Life in Old South Central Alabama

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South of Birmingham, Alabama, United States
I am an antique trader in central Alabama....I love old houses... My log home was built in 1817 by my ancestors Benjamin and Hannah Harless Wilson .............. Outside the house are herb gardens and lots of pass-along plants................ No one in Alabama is in a hurry about anything......... Visitors think that the garden needs weeding and the furniture needs polishing....I am a direct descendant of Joseph Towne, whose two sisters Rebecca Towne Nurse and Mary Towne Easty were hanged in Salem, Massachusetts, in 1692 as witches. I am also a direct descendant of Pocahontas and husband John Rolfe.

Sunday, May 20, 2012

Primitives for sale in Alabama

  Several outstanding pieces are going on the block here in Alabama next Saturday at a local auction being held in a lovely old country town, and I hope that someone ( including me) will be there to give each of them an appreciative home. 

I can't buy them all, but I might be lucky enough to bring one home.

  I always keep the philosophy that if  I don't get anything at an auction, I can at least study what they have and learn something new.  

  Above is a cherry three door chest made by an early Southern cabinet maker sometime between 1830 and 1850. The pulls and the legs appear to be original.   

The drawers should have small elongated irregular dovetails with a shadow of the cabinet maker's pencil marks. 
 Here is the back of the chest showing its age and authentic wear.  If this one comes home with me, the first thing I'll do is take the drawers out and use a flashlight to search inside for the maker's signature. 


Sometimes they are signed on the drawer backs, bottoms, or sides. Sometimes there is evidence of a label or a stencil on the back.  If nothing is found, it's still good.
 Next is offered a pine pie safe. The tins appear to be aged and may not be original.  They are tacked to the outside of the piece, which I have never seen before.  It's still a beautiful piece.
 Here is the back, composed of only two massive boards.  Along the sides of the back, the square nails have caused the wood to turn almost black, which is exactly the way it should be and shows that the nails have not been added later.  So the back lets you know that the piece is real.
 A beautiful walnut open cupboard.  I think at one time it might have had bracket feet.  If this came home with me,  I would build a walnut base to set it on 


 It could also use a bonnet at the top. Wouldn't this be beautiful filled with crockery or Staffordshire?  


The top has no doors.  A closer look would reveal evidence of hinges taken off if doors had ever been present.
 Four large boards make up the entire back.  Since the back is solid and not in two pieces, that assures the buyer that the piece has not been married ( created from a top and bottom put together).
 This beauty is a walnut stepback cupboard that appears to have its attic finish. Notice how the bracket feet give the piece height ( imagine them on the other piece above and you'll see why adding them would be a great improvement).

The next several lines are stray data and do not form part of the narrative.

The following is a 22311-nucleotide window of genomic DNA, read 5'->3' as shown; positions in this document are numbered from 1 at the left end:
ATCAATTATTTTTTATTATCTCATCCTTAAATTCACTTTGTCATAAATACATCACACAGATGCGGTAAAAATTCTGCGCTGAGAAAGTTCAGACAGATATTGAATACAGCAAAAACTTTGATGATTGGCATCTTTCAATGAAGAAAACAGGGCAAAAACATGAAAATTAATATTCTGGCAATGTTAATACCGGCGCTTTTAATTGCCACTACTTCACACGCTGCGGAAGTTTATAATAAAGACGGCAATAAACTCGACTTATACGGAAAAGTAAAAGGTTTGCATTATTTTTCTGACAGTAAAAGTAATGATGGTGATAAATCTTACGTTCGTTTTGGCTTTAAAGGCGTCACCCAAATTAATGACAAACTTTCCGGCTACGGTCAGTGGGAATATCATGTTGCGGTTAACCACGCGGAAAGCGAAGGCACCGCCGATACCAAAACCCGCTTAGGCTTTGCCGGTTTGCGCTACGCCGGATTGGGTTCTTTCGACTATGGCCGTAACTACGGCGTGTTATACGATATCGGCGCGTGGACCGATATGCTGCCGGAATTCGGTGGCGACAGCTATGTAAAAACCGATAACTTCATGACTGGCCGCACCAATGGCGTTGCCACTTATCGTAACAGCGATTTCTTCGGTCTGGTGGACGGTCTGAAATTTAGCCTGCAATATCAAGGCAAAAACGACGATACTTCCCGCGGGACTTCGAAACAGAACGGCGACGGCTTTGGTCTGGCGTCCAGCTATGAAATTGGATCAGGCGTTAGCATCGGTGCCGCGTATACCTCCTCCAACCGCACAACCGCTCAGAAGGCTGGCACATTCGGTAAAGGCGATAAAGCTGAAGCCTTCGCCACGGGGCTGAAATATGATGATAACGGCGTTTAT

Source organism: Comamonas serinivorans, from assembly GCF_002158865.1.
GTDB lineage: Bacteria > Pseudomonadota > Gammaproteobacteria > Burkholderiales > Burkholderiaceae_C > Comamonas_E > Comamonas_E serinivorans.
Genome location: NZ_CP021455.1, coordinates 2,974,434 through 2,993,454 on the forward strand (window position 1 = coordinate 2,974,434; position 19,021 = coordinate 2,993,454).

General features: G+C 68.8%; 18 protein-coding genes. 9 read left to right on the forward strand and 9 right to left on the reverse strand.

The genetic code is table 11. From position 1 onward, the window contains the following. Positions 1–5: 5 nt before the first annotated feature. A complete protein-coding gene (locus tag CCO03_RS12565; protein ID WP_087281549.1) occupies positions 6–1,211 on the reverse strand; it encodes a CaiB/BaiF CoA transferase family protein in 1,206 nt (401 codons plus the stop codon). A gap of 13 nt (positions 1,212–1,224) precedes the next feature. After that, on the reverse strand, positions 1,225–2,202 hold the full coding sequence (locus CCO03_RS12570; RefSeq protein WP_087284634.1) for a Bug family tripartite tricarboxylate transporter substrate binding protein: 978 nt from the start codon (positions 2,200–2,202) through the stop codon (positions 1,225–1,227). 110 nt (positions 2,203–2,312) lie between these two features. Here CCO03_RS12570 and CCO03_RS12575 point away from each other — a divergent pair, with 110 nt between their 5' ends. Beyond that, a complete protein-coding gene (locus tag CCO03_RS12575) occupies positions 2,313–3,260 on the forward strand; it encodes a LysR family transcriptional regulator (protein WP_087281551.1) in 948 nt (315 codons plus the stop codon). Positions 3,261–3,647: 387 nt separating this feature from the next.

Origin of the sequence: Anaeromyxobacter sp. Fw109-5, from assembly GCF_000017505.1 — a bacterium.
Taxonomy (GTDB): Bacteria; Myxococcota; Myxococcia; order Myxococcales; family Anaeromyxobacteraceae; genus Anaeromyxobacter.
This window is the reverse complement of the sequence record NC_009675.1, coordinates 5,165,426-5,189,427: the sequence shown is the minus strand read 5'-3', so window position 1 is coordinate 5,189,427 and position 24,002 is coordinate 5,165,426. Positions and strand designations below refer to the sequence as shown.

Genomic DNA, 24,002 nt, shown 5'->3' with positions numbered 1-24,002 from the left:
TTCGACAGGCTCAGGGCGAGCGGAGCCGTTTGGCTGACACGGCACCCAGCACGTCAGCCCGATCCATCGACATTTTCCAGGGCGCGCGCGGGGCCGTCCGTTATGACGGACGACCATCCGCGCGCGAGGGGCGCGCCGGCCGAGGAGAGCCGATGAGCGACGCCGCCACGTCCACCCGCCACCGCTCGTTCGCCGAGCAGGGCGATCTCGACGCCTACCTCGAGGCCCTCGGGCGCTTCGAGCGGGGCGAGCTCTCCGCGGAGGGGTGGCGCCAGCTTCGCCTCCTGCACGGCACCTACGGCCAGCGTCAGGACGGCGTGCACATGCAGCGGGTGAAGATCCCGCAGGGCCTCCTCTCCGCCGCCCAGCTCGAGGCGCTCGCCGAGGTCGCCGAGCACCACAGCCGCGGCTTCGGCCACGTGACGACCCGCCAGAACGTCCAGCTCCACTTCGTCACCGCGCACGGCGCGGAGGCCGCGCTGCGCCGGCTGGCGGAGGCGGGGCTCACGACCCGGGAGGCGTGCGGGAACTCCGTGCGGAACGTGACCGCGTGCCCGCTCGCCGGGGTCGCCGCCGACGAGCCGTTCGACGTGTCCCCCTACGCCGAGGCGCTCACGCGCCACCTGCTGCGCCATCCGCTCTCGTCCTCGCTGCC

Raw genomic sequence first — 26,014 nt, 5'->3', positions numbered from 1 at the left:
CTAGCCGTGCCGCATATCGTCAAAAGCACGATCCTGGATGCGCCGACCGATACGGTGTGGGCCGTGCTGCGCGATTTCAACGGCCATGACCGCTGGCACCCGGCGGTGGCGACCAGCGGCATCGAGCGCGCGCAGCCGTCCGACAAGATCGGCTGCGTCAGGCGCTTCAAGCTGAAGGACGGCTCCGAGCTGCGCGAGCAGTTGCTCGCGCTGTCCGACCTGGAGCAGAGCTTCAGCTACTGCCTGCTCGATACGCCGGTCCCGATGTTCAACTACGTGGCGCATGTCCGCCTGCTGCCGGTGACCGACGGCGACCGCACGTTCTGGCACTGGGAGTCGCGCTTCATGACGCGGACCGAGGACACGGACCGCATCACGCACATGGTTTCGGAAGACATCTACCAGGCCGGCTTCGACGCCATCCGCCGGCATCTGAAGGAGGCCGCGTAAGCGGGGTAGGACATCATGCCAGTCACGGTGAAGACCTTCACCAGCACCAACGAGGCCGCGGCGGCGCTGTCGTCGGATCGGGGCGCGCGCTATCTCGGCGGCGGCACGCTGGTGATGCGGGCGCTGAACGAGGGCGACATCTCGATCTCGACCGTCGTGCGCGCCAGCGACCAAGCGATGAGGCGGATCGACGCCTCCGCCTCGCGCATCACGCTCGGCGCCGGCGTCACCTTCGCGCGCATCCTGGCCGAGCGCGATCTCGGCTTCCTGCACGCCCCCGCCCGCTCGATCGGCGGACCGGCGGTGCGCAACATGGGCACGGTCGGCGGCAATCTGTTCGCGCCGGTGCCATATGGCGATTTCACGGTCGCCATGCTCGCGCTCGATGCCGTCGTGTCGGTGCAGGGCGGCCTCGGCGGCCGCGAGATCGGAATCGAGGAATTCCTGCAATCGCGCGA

Here is the back view.  Once again,  the back shows that the piece started out as one and has not been married.  


Again,  the square nails have stained the wood in the last 150 years and will tell you where the shelves on the inside of the top part should be, in case any have been removed for a television.  


( Update: On sale at the June auction ) 

 WOW , a cherry corner cupboard.  Paneled, clean, and appearing to be  all original.  This should bring a fine price. Probably seven feet tall.  ( Update:  On sale at the June auction) 
 A small cherry 1850s four drawer chest.  It's bigger than it looks.  I am addicted to their beauty.  ( Update: On sale at the June auction)

That ends the Southern Primitives part of the auction.  


Below is something that I noticed in the auction listing which would be of particular interest to a Colonial lady whose blog I follow.

An English court cupboard.  I put this on here for Adam and Mary to see since I follow her blog and they just bought one straight from England. 


 Now in Alabama this will not get much attention.  There are no colonial homes here, no Cape Cod salt boxes,  and they don't fit well in the hallways of plantation houses.

1 comment:

  1. Oh goodness, love,love, love every piece! It is so funny you showed the backs. That is the first thing I look at when I find something I like! Would love to be the owner of that pie safe. I have seen the tins on the outside and was told by an old auctioneer, that was done by someone just building a "necessary" piece, not a craftsman. Made me love it at first sight. I will be going through Ala Sat, but unfortunately in a car with other people. Please let us know what some of the things sold for. I love the 3 drawer chest too. Well, didn't mean to write an epistle, but my heart skips a beat when I see such wonderful pieces.

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